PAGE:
8. opreach says:

    I enjoyed your post, Todd. The comments, not so much. I was looking around on the web for some thoughts on this passage – it will be the first reading at the funeral of one of our sisters next week. And we had chosen Psalm 23 as the Responsorial Psalm. Our choice for the Gospel is John 6 30-35 – the Eucharistic discourse. I am glad for our Catholic understanding of salvation and Eucharist! ;-) Blessings on your blog.

  9. Todd says:

    Prayers and condolences on your loss.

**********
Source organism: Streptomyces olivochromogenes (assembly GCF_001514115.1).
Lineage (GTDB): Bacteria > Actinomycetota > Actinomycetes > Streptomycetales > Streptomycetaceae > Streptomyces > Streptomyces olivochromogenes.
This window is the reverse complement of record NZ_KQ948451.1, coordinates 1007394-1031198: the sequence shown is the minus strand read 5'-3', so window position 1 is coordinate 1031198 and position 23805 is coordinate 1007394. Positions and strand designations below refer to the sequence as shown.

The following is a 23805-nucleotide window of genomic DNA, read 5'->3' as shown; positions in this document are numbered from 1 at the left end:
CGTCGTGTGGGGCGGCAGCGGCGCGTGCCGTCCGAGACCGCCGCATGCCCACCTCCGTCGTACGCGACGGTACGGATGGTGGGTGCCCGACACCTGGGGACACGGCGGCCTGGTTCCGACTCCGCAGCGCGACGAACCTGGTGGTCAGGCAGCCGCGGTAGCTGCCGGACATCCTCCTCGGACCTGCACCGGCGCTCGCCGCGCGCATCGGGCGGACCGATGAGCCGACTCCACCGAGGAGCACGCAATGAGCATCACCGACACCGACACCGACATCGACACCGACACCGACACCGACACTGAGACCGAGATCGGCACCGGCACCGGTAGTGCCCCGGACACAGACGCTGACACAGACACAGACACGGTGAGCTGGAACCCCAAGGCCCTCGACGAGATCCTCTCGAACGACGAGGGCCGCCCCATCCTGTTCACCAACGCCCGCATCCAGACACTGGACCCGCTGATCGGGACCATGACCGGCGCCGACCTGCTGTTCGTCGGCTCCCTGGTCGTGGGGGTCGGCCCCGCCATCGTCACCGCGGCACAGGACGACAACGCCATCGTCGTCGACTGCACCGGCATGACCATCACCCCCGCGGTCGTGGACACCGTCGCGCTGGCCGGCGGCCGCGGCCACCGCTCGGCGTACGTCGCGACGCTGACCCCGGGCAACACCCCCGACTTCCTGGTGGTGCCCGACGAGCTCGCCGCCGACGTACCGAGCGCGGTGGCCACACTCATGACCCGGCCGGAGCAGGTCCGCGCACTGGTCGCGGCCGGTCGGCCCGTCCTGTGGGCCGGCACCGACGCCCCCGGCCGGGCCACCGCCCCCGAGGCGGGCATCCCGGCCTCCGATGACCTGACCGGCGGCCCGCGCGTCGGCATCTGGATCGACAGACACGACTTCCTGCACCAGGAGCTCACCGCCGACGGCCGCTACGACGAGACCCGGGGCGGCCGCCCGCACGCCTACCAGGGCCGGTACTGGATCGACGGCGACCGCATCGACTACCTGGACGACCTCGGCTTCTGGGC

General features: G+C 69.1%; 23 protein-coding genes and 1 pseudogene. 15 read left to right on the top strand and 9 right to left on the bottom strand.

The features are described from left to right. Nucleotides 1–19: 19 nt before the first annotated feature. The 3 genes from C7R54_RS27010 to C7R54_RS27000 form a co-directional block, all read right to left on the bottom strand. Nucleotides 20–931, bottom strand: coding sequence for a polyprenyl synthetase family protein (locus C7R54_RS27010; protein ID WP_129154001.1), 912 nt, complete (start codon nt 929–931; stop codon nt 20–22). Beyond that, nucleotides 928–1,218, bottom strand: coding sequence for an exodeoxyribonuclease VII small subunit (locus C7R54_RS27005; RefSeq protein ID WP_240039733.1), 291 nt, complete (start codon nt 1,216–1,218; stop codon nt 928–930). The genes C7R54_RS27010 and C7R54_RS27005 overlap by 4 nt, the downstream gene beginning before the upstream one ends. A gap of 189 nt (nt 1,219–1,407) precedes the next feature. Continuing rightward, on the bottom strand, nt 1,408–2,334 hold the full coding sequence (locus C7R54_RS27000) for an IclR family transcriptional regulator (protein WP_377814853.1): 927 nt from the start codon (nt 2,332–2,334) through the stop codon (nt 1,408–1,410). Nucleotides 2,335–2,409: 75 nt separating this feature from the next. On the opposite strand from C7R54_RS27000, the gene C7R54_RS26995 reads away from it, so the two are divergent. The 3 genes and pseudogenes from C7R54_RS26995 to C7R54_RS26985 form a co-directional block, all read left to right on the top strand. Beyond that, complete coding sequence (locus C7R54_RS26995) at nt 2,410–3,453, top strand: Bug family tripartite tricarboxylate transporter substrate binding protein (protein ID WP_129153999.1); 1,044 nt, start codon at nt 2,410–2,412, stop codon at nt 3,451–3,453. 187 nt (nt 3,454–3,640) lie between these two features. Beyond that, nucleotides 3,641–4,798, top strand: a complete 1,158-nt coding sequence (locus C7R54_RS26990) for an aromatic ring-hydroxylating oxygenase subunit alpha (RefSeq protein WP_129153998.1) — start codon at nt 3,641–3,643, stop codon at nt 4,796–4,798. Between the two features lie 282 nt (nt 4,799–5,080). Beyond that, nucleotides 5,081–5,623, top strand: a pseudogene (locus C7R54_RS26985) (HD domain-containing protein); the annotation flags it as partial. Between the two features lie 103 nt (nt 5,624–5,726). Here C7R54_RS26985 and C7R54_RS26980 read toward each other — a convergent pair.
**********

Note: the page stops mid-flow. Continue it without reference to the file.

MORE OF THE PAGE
10. Lily says:

    Which version [of the Bible] is this passage taken from?
    I heard this passage in a commemoration event for the Rwandan genocide last year, and would like to find a good English version of the French that was used then. I found this one more in line with it than the wordings in The King James Bible.
    Thank you and have a blessed day

  11. Pingback: Diocese of Rome Synod Address, Part 16, One Great People | Catholic Sensibility

Leave a Reply

Fill in your details below or click an icon to log in: Logo

You are commenting using your account. Log Out /  Change )

Google photo

You are commenting using your Google account. Log Out /  Change )

Twitter picture

You are commenting using your Twitter account. Log Out /  Change )

Facebook photo

You are commenting using your Facebook account. Log Out /  Change )

Connecting to %s